San Marco releases DIRTY saddle line

by Marc Basiliere 1

Silly light, 100% 27.5 compatible

Zero downhill saddle
Zero downhill saddle

With a storied history on tarmac, Selle San Marco is no stranger to saddles.  But in terms of performance as well as branding, what works on the road doesn’t always translate to the trail. With that in mind, the Italian company has recently announced the DIRTY sub-brand, distributed in the UK by 2Wheel-Distribution.

By dividing their saddles by intended use, DIRTY claims to have tailored each model’s performance to downhill, enduro, or trail riding- with development help from Cedric Gracia’s CG Brigade and the Lifecycle Enduro Team.  With everything from stout dirt jump models to sub-200g carbon-railed showpieces, the range should have a perch for most bottoms.

Squod Pro distance saddle
Squod Pro distance saddle

Updated for 2014, the Squod Pro and Team models are designed for longer-distance mountain rides.  Abrasion-resistant materials should keep the saddle from looking tattered too quickly- not always the case with superlight saddles.  And superlight it is:  Squod Pro is a freakishly light 180g and retails for £120, while the Team swaps manganese rails for the Pro’s carbon, adds 50g, and drops the sticker to £60.

Trail Native

Designed specifically for – wait for it – enduro riding, the Native’s unobtrusive profile is designed for those who need to be able to move around the bike with minimal interference.  This trim shape is said not to come at the expense of comfort, with ischial bone pressure zone analysis- driven design making for a comfy climber.  The Native line consists of Black Edition, Team, and Pro models, with prices again ranging from £60 to £120.  Thanks in part to its small footprint (bumprint?), the Native Pro comes in at a remarkable 159g.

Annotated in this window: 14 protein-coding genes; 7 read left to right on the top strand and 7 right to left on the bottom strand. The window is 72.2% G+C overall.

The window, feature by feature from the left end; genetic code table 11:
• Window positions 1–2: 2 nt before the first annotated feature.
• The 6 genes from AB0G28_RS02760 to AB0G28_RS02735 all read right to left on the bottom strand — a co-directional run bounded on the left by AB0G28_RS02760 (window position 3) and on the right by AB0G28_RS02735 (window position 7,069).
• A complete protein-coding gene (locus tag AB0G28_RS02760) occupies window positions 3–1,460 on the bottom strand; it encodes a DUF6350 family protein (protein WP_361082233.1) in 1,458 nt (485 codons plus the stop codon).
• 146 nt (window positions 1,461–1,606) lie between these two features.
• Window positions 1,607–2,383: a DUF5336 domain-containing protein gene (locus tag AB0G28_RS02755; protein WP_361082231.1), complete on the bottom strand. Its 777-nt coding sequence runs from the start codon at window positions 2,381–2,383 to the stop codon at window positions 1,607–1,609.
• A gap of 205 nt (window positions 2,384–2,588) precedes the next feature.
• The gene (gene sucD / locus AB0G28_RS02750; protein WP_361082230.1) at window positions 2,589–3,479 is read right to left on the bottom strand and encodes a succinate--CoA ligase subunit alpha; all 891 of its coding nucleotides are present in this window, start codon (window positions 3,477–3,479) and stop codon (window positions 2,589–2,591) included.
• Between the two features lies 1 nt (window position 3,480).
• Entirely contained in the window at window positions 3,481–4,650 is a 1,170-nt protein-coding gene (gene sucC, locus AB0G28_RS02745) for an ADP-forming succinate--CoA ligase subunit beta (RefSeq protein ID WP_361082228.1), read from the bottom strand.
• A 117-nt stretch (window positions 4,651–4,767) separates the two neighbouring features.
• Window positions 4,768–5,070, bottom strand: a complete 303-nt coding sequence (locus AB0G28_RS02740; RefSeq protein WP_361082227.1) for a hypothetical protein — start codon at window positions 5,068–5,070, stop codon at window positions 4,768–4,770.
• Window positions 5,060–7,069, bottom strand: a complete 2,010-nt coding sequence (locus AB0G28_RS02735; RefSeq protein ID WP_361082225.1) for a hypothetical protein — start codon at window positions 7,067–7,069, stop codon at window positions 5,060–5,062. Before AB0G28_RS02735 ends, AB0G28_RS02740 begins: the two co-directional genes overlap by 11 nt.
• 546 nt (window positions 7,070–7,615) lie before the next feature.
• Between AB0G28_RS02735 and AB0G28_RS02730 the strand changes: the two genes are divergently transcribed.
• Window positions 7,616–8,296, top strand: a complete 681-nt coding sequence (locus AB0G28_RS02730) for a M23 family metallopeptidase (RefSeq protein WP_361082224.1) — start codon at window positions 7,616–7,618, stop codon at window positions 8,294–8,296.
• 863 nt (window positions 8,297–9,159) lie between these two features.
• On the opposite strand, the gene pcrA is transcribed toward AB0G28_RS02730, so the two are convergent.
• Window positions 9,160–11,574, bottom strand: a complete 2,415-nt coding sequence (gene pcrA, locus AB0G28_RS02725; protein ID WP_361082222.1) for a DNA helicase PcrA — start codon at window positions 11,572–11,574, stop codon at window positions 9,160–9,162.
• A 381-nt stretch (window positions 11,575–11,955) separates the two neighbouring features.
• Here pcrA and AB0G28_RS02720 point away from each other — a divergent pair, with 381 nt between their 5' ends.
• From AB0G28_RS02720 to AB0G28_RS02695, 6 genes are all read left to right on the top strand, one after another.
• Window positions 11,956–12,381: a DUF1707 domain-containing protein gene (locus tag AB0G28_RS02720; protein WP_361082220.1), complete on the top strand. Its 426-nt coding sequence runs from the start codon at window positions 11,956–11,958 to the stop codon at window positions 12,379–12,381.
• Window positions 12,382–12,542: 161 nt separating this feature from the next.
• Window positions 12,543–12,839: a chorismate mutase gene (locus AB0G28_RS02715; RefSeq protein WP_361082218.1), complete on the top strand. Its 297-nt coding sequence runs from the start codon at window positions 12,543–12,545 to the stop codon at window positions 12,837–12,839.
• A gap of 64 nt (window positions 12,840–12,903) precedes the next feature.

Ride like an aardvark
Ride like an aardvark

Said to be the most versatile DIRTY saddle, the One was developed in conjunction with Cedric Gracia with World Cup downhill tracks in mind.  The flat profile allows the rider to find their happy place while a padded nose takes some of the sting out of climbing.  Even the silly light (165g) carbon-railed Pro and Gracia versions claim to be right at home at saddle-destroying events like the Red Bull Rampage.  Starting at £43 for the Zero One, four Zero models extend again to £120 for CG signature models (or £110 for the very similar Pro).

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Comments (1)

  1. great news, always liked San Marco saddles but found them tricky for mountain biking as they don’t allow you to move around too much on the saddle.

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